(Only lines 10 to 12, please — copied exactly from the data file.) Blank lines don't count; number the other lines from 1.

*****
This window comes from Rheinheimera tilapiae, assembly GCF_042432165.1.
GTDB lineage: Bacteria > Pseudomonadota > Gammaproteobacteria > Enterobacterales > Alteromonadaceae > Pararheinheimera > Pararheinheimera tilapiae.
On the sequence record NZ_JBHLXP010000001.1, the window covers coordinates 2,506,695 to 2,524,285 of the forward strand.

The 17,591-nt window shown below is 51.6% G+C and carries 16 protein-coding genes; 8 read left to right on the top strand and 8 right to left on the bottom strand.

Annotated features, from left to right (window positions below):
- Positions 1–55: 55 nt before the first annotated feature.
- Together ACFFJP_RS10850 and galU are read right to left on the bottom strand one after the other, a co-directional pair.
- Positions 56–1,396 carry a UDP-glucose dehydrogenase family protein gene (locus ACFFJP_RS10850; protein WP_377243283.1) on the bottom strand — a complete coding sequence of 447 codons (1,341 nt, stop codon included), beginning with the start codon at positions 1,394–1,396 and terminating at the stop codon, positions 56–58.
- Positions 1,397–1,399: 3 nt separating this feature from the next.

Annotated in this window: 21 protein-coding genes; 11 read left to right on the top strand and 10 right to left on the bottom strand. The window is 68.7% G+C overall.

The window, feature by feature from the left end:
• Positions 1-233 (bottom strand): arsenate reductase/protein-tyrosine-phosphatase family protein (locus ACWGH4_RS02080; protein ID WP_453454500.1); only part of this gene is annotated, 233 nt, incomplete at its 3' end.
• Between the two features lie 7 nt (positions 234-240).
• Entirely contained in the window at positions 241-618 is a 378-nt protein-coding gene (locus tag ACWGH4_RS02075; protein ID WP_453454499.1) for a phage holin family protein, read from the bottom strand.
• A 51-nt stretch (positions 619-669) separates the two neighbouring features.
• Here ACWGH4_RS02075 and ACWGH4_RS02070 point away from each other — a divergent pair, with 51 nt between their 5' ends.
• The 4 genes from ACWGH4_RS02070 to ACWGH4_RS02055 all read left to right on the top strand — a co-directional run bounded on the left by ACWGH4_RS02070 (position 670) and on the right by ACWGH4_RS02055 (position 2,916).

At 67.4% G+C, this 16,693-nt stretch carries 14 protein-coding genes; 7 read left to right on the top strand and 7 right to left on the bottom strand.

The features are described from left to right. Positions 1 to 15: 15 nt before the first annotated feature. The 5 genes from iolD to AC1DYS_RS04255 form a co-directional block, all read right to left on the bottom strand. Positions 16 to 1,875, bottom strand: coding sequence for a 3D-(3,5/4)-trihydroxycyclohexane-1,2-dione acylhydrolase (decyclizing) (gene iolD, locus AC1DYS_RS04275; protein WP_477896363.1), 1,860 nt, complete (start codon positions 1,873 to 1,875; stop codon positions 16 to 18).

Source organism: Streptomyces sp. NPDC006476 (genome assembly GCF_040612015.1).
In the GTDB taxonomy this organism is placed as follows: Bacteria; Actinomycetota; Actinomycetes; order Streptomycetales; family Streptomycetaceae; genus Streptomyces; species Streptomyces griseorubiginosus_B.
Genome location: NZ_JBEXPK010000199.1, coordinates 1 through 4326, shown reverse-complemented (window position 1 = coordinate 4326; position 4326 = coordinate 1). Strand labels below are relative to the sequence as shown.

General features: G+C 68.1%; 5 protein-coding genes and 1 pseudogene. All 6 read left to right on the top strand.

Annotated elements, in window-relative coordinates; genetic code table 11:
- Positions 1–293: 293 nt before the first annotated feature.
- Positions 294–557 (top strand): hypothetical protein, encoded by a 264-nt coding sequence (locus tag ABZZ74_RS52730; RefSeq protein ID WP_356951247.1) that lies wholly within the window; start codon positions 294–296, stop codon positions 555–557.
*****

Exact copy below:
Annotated in this window: 21 protein-coding genes; 11 read left to right on the top strand and 10 right to left on the bottom strand. The window is 68.7% G+C overall.

The window, feature by feature from the left end:
• Positions 1-233 (bottom strand): arsenate reductase/protein-tyrosine-phosphatase family protein (locus ACWGH4_RS02080; protein ID WP_453454500.1); only part of this gene is annotated, 233 nt, incomplete at its 3' end.